Robert Tanitch reviews the latest DVDs
WAKE WITH FRIGHT (Eureka). Australian classic nihilistic thriller (1971) set in the arid Outback amongst the hard-drinking, hard-gambling locals with their aggressive camaraderie. A middle-class schoolteacher (Gary Bond) loses all his money and is drawn more and more into their violent macho world and quickly becomes as brutalised as they all are.
Ted Kotcheff’s disturbing realism makes for uncomfortable viewing. The killing of kangaroos is particularly upsetting. This shocking sequence was deliberately kept in the film so as to alert the public to what went on during a professional and legal cull.
HOW TO SURVIVE A PLAGUE (Network). 40 million didn’t in the USA. If only the government had acted sooner… David France’s vivid and compelling documentary, featuring archive footage, news, interviews, conferences and demonstrations, covers the AIDS epidemic in the 1980’s and 1990’s.
The activists, facing indifference and homophobia, get their act together, teach themselves science, and fight back. One of the most memorable images is the throwing the ashes of dead loved-ones over the fences and on to the White House lawn. The rhetoric is exciting and Peter Stanley and Bob Rafsky are superb orators.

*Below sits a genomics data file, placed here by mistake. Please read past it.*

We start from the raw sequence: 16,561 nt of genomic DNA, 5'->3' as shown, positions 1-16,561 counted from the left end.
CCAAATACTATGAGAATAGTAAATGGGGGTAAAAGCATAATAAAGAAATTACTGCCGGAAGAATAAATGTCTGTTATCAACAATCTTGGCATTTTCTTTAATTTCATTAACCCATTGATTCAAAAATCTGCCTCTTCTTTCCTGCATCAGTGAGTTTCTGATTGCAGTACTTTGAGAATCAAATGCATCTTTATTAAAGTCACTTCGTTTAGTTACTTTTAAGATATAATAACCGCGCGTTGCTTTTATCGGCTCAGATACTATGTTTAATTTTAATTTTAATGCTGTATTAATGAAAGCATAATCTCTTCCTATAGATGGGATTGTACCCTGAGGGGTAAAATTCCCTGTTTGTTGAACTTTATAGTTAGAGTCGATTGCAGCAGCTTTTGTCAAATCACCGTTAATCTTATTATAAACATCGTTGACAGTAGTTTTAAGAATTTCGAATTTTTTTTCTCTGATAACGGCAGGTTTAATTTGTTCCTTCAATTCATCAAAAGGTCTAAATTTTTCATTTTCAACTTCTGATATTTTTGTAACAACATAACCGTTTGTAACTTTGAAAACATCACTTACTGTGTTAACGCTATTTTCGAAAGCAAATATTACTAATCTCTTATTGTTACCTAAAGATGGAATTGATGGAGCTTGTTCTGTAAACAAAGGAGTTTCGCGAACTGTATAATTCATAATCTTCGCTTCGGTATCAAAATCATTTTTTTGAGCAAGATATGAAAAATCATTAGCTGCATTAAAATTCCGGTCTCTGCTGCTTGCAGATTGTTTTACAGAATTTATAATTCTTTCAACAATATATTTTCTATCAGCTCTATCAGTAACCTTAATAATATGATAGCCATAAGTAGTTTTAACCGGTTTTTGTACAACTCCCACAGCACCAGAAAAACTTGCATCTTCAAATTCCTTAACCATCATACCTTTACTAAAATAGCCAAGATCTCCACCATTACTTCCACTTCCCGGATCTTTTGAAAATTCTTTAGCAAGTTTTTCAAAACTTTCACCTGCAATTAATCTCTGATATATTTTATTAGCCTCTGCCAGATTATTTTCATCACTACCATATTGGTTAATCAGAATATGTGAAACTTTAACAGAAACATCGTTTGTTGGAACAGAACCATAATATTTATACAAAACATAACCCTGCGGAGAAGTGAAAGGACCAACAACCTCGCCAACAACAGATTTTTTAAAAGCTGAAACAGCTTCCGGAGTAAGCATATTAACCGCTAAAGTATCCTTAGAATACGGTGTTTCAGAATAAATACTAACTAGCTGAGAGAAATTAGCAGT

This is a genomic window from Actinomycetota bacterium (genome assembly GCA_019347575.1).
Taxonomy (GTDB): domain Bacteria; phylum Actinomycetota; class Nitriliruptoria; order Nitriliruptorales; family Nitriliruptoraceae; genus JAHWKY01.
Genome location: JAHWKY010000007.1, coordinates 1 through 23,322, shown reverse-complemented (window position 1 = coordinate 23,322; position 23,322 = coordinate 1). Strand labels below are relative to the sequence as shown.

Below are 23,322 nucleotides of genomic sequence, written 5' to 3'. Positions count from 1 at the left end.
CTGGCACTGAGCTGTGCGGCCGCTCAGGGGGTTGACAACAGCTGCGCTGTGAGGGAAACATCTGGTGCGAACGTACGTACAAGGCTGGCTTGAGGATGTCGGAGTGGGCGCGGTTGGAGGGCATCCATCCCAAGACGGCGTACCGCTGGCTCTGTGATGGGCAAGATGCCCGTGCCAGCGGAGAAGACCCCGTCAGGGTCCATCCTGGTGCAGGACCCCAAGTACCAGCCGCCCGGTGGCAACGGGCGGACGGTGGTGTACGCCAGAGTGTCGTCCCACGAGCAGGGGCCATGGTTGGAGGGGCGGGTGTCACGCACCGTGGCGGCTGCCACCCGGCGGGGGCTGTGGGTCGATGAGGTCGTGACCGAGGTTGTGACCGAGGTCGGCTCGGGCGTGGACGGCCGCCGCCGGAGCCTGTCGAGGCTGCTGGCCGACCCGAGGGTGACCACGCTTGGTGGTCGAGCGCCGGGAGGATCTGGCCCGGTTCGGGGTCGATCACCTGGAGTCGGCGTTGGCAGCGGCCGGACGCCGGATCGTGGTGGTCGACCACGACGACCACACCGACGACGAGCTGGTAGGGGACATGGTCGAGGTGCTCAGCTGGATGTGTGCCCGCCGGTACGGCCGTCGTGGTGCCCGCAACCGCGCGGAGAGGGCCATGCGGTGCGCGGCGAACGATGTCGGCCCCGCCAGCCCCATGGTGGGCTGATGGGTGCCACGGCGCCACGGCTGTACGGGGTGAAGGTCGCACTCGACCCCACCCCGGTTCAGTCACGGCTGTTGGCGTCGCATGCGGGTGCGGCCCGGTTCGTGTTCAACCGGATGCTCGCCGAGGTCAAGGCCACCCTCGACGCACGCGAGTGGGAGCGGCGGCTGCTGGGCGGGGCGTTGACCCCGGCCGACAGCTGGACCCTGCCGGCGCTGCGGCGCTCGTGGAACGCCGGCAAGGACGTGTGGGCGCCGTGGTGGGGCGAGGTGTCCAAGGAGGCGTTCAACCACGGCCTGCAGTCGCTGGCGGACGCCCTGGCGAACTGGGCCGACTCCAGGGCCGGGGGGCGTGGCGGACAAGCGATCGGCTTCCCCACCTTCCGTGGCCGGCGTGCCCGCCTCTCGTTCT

LE MANI SULLA CITTA (Eureka). Hands Over The City. Civic corruption in post-war Naples: Francesco Rossi’s gripping docudrama handles rowdy political meetings and rowdy confrontations in the streets in a convincing fashion. Morality is on the losing side when financial greed is on the agenda. So much for democracy! Half the councillors should be in jail. What good will any enquiries into malpractice do?
Rod Steiger is the ruthless property dealer who is more interested in profit than safety and doesn’t care if buildings collapse and people die. Can Carl Fermariello, the good guy on the committee, played by a real politician, not an actor, maintain the high ground and nail him?
DOM HEMINGWAY (Lionsgate). A crazy, cocksure safecracker, so very cocksure, comes out of prison after 12 years in prison to threaten the most dangerous man in Europe, get the fortune he is owed and to open a safe without losing a vital organ.
It’s a good showy role for Jude Law (who relishes director/screenwriter Richard Shephard’s high-flown, ornate, crude language) but the film isn’t good.
THE MACHINE (Anchor Bay). Director Caradog W James sets his screenplay in the future during a Cold War with China. Brain-damaged soldiers are turned into killing machines. It is difficult to have a human relationship with a robot (Caity Cotz) but this is what a scientist (Toby Stephens) tries to do.
I think many people will have been programmed to give this poor, low-budget Science Fiction film a miss.